Arles on CruiseVan Gogh's Painting in Arles We have spent some time in Avignon on previous trips so have decided to do an optional shore excursion to Châteauneuf-du-Pape.


Constructed in 1316 as a summer residence for the Avignon Popes, the area has thrived as one of the world’s most celebrated wine producing regions.  The excursion includes a tour of the chateau ruins and a wine tasting in one of the area’s wine cellars.

There will be several more stops along the Rhone River before we arrive in Lyon.  I am looking forward to getting to know more about this gastronomic and cultural community.  If only we had enough time to visit Restaurant Paul Bocuse.

Veranda Suite Viking

We have booked a Veranda Suite for our trip.  One of the advantages is free laundry service so that I will have clean clothes for our trip to Paris.

Paris Apartment 2017 1

Our Paris apartment is in the Latin Quarter very close to the Sorbonne.  I am still working on the details of our week there.  I will keep you posted.  The planning is almost as fun as experiencing a travel adventure.

My thoughts are with Florida and all of our friends there.  We have two of our Florida friends staying with us this week.  Our weather is supposed to be windy and rainy starting this afternoon.  Hopefully we will not lose power.

Husk in Charleston/ Shrimp and Grits

February 24th, 2016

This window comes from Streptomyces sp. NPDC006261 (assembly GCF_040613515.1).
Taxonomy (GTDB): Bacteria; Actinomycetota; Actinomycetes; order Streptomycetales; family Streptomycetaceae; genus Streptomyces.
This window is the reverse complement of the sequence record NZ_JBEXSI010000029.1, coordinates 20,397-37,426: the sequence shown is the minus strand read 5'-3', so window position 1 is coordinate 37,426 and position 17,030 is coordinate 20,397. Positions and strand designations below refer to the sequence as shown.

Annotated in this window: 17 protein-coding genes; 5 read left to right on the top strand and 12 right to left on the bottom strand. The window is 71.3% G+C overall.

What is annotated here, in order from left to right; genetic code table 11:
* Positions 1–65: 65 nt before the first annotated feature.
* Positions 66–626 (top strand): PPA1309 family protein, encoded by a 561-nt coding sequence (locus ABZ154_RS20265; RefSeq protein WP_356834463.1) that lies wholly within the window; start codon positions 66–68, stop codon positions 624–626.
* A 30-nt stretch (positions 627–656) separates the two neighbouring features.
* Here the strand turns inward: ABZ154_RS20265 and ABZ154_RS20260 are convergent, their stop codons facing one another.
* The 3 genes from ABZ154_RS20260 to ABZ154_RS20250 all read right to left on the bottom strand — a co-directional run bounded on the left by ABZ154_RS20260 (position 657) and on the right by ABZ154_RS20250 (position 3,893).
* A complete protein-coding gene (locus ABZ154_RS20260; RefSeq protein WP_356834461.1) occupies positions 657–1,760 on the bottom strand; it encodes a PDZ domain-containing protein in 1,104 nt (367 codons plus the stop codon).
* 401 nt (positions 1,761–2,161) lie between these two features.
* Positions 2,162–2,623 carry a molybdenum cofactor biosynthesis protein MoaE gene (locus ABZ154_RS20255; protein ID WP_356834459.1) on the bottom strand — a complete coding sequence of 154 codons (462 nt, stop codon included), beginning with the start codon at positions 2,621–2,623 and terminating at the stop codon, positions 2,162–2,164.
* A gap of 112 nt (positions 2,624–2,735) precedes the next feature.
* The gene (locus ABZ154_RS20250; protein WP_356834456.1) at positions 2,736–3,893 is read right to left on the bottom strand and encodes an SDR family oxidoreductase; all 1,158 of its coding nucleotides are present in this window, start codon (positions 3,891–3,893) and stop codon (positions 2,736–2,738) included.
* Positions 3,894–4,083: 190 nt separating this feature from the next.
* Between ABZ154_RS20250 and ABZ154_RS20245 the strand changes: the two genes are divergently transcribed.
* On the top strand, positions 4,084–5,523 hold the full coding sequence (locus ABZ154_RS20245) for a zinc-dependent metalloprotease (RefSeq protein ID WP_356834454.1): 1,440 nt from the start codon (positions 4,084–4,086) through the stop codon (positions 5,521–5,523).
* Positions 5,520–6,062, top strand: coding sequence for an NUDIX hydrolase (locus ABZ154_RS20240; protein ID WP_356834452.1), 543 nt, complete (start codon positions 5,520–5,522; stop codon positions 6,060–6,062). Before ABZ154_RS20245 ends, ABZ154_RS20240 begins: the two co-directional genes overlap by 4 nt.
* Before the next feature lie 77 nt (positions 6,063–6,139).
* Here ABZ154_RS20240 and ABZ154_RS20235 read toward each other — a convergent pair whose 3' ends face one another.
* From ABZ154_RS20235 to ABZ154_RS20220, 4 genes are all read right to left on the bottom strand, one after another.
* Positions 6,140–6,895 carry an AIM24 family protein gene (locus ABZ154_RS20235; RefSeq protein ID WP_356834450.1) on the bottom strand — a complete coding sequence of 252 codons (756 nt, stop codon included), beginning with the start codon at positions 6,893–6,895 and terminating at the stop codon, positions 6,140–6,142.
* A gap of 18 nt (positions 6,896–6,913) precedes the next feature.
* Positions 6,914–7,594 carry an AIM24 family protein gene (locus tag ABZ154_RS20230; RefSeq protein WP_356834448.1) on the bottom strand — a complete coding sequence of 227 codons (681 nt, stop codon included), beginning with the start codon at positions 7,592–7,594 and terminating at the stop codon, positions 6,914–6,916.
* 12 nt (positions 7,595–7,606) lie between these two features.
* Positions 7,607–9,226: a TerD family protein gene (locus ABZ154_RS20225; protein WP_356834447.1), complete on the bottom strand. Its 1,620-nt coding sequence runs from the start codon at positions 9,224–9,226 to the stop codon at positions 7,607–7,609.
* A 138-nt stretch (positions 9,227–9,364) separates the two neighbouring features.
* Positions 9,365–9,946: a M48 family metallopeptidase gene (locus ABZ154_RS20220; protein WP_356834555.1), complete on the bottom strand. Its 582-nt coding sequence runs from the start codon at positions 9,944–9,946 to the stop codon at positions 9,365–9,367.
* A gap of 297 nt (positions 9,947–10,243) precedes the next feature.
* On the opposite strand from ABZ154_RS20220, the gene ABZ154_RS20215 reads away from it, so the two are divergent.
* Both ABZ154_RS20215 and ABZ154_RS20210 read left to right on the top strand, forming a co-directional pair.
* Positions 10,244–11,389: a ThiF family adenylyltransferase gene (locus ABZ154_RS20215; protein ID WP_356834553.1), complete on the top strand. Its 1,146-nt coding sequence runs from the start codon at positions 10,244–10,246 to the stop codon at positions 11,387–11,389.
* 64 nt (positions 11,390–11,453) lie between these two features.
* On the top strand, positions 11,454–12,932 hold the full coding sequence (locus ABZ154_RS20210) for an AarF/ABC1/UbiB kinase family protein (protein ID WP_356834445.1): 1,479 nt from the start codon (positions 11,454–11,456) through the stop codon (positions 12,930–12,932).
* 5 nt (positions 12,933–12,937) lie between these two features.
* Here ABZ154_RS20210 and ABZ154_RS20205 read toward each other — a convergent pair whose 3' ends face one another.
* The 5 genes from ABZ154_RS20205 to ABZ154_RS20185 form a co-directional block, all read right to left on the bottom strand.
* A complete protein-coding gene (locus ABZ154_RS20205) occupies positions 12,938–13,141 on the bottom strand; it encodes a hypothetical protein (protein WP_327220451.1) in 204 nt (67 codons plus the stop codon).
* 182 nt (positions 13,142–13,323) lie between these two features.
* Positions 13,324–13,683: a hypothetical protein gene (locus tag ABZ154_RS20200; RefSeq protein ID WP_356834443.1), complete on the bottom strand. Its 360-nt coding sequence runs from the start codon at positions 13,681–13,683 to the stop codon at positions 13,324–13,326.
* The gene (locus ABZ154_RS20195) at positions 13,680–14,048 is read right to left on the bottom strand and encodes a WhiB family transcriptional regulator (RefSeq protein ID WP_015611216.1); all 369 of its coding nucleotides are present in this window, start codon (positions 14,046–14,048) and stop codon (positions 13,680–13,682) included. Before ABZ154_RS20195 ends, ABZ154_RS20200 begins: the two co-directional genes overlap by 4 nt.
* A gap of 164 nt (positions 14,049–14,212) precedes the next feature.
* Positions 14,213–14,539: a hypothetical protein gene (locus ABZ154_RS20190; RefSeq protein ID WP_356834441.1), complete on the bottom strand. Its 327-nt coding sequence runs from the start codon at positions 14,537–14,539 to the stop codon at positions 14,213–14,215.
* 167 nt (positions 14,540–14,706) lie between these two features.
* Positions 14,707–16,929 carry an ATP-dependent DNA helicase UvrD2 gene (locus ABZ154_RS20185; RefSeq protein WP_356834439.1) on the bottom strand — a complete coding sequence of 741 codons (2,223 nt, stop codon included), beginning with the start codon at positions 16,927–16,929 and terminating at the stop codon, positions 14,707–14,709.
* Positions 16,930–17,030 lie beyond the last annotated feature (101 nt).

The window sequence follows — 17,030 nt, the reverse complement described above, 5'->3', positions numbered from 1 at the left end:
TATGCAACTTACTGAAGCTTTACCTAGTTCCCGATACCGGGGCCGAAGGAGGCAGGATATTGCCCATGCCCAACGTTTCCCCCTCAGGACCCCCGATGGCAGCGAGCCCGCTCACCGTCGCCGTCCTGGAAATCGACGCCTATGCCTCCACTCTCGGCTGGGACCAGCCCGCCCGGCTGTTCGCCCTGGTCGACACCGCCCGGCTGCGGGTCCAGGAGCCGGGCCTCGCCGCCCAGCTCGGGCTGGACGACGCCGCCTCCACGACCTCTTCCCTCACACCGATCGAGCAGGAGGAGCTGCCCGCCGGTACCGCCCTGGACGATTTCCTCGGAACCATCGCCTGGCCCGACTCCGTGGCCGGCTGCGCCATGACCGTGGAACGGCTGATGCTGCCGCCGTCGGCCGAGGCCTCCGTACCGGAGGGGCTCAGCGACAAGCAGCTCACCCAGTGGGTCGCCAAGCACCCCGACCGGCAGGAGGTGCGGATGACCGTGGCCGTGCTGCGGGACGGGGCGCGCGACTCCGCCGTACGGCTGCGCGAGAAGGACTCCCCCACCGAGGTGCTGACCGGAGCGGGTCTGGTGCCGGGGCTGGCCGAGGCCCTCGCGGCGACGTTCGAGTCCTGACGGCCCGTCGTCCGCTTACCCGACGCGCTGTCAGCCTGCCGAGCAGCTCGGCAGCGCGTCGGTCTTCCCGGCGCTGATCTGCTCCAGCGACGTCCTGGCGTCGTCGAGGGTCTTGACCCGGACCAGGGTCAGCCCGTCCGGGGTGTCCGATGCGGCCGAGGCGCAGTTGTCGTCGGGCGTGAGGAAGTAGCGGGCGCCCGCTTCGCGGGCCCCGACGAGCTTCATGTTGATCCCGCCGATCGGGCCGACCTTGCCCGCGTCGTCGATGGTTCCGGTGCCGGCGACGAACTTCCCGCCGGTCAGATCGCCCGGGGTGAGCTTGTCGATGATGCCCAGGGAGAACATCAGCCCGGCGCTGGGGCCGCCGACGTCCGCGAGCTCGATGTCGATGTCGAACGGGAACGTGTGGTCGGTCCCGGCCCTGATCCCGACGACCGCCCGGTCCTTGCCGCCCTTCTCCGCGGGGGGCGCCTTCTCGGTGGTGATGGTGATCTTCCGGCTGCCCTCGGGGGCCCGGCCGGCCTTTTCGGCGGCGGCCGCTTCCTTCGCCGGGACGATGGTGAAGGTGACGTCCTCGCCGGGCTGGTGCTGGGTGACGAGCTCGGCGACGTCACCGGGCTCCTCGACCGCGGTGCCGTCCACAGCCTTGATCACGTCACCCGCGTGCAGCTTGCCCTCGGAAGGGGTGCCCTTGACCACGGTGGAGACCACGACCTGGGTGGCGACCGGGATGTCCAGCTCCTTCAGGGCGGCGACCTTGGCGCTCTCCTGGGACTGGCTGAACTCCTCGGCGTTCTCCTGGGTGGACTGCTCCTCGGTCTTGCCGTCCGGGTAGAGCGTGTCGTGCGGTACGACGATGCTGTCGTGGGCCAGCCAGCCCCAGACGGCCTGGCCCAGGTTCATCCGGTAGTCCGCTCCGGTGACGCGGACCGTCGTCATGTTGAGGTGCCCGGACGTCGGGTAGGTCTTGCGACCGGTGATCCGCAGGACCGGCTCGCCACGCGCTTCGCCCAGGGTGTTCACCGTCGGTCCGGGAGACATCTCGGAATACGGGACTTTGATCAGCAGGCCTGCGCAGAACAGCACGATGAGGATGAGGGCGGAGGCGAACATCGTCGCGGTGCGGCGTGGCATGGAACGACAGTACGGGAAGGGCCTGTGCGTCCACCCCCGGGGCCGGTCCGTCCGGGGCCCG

Ever since Sean Brock’s meaningful book Heritage came out last year, I have wanted to visit his beautiful restaurant, Husk, in Charleston S.C. Sean Brock’s philosophy about food hits the right chords in my psyche.  The history of the Southern table, the heritage of lost flavors and varieties from the fields, and the importance of keeping these traditions alive with a new twist, all speak to me.  He illustrates his thinking with the story of Hoppin’ John.  His first experience eating hoppin’ John left him less than excited.  It was no wonder it was disappointing being made from commercial, enriched rice and old, flavorless black-eyed peas.  Once he tried it with Sea Island red peas, originally planted by African slaves, and with re-introduced heritage Carolina Gold rice, he knew why it was such a popular dish from the past.  Heritage seeds and varieties matter and it is important to keep them alive in our industrialized farming world.